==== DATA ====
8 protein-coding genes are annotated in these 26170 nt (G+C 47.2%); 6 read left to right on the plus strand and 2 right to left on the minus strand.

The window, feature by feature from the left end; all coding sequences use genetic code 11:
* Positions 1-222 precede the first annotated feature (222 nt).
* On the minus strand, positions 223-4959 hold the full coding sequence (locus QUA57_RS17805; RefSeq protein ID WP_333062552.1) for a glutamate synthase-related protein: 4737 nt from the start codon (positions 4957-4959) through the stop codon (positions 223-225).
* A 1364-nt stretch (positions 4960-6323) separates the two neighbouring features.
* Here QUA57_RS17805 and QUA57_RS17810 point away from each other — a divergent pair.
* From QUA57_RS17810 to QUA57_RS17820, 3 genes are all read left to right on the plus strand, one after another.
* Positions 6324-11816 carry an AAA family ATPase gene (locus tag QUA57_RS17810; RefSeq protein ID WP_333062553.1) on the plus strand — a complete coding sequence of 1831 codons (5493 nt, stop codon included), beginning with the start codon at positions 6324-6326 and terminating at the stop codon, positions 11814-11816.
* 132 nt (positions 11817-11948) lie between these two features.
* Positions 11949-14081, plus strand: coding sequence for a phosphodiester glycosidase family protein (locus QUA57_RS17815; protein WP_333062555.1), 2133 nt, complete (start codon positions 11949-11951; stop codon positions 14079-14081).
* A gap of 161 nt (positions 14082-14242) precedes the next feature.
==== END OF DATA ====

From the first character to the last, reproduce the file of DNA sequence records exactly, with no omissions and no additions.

8 protein-coding genes are annotated in these 26170 nt (G+C 47.2%); 6 read left to right on the plus strand and 2 right to left on the minus strand.

The window, feature by feature from the left end; all coding sequences use genetic code 11:
* Positions 1-222 precede the first annotated feature (222 nt).
* On the minus strand, positions 223-4959 hold the full coding sequence (locus QUA57_RS17805; RefSeq protein ID WP_333062552.1) for a glutamate synthase-related protein: 4737 nt from the start codon (positions 4957-4959) through the stop codon (positions 223-225).
* A 1364-nt stretch (positions 4960-6323) separates the two neighbouring features.
* Here QUA57_RS17805 and QUA57_RS17810 point away from each other — a divergent pair.
* From QUA57_RS17810 to QUA57_RS17820, 3 genes are all read left to right on the plus strand, one after another.
* Positions 6324-11816 carry an AAA family ATPase gene (locus tag QUA57_RS17810; RefSeq protein ID WP_333062553.1) on the plus strand — a complete coding sequence of 1831 codons (5493 nt, stop codon included), beginning with the start codon at positions 6324-6326 and terminating at the stop codon, positions 11814-11816.
* 132 nt (positions 11817-11948) lie between these two features.
* Positions 11949-14081, plus strand: coding sequence for a phosphodiester glycosidase family protein (locus QUA57_RS17815; protein WP_333062555.1), 2133 nt, complete (start codon positions 11949-11951; stop codon positions 14079-14081).
* A gap of 161 nt (positions 14082-14242) precedes the next feature.